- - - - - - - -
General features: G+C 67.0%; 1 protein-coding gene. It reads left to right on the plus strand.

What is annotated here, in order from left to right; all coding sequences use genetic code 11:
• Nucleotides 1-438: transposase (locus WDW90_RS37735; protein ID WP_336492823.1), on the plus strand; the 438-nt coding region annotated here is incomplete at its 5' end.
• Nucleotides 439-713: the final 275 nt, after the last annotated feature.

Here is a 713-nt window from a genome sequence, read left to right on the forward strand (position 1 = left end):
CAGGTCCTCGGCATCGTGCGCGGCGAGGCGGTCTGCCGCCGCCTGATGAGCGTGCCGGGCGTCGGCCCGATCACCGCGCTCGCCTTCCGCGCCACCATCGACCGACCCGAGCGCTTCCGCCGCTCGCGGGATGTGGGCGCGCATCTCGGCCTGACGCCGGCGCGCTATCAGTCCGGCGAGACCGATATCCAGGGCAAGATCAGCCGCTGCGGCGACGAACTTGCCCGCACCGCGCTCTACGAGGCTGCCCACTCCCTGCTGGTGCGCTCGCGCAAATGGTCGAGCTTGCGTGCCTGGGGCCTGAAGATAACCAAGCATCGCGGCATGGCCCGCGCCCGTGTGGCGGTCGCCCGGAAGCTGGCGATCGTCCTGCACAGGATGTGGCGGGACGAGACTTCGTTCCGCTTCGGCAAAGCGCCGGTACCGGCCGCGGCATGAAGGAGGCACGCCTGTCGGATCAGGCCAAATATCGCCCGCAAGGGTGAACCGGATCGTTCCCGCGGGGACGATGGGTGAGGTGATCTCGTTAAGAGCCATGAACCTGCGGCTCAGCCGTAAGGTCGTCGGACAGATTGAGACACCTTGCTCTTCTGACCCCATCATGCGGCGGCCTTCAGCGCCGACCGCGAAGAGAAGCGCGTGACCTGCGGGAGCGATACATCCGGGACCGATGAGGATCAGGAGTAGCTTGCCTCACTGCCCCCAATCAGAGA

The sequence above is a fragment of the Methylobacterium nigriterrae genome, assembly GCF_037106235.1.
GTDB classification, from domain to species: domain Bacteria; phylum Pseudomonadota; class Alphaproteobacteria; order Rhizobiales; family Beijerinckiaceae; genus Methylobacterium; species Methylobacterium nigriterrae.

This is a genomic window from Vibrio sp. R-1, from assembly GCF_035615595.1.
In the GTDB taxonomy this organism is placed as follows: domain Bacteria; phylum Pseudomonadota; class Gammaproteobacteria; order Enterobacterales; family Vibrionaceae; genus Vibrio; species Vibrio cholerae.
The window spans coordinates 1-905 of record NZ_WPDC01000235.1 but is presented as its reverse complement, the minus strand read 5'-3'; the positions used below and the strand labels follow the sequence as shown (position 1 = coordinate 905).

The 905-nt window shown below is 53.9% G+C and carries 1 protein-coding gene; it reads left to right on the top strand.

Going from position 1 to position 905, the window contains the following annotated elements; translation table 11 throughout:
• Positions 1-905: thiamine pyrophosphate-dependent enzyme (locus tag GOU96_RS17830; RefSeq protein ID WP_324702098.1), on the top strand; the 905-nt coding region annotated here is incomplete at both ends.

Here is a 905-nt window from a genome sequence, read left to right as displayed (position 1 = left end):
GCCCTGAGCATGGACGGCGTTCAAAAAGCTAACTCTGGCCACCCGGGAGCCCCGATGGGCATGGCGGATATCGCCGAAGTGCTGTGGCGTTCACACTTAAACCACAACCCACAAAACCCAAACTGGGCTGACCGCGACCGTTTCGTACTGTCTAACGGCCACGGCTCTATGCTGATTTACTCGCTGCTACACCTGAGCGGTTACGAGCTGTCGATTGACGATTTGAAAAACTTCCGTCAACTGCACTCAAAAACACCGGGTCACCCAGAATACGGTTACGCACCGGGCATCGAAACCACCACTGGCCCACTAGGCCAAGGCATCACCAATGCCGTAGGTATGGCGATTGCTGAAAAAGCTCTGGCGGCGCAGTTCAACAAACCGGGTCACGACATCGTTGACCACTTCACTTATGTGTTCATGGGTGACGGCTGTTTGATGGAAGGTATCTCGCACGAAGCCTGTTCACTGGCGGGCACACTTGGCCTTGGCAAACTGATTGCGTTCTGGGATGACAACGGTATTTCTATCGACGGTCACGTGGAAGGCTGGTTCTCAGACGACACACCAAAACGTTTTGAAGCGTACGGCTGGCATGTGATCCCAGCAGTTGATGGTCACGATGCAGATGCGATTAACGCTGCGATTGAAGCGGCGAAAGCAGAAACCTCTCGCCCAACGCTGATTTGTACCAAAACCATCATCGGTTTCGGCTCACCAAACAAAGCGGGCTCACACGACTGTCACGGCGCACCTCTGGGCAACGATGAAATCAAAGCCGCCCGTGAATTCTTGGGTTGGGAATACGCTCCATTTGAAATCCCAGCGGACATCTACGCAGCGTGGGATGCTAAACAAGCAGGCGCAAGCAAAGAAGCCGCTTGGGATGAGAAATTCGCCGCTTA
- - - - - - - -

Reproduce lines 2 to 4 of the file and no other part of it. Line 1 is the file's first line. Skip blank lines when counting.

What is annotated here, in order from left to right; all coding sequences use genetic code 11:
• Nucleotides 1-438: transposase (locus WDW90_RS37735; protein ID WP_336492823.1), on the plus strand; the 438-nt coding region annotated here is incomplete at its 5' end.
• Nucleotides 439-713: the final 275 nt, after the last annotated feature.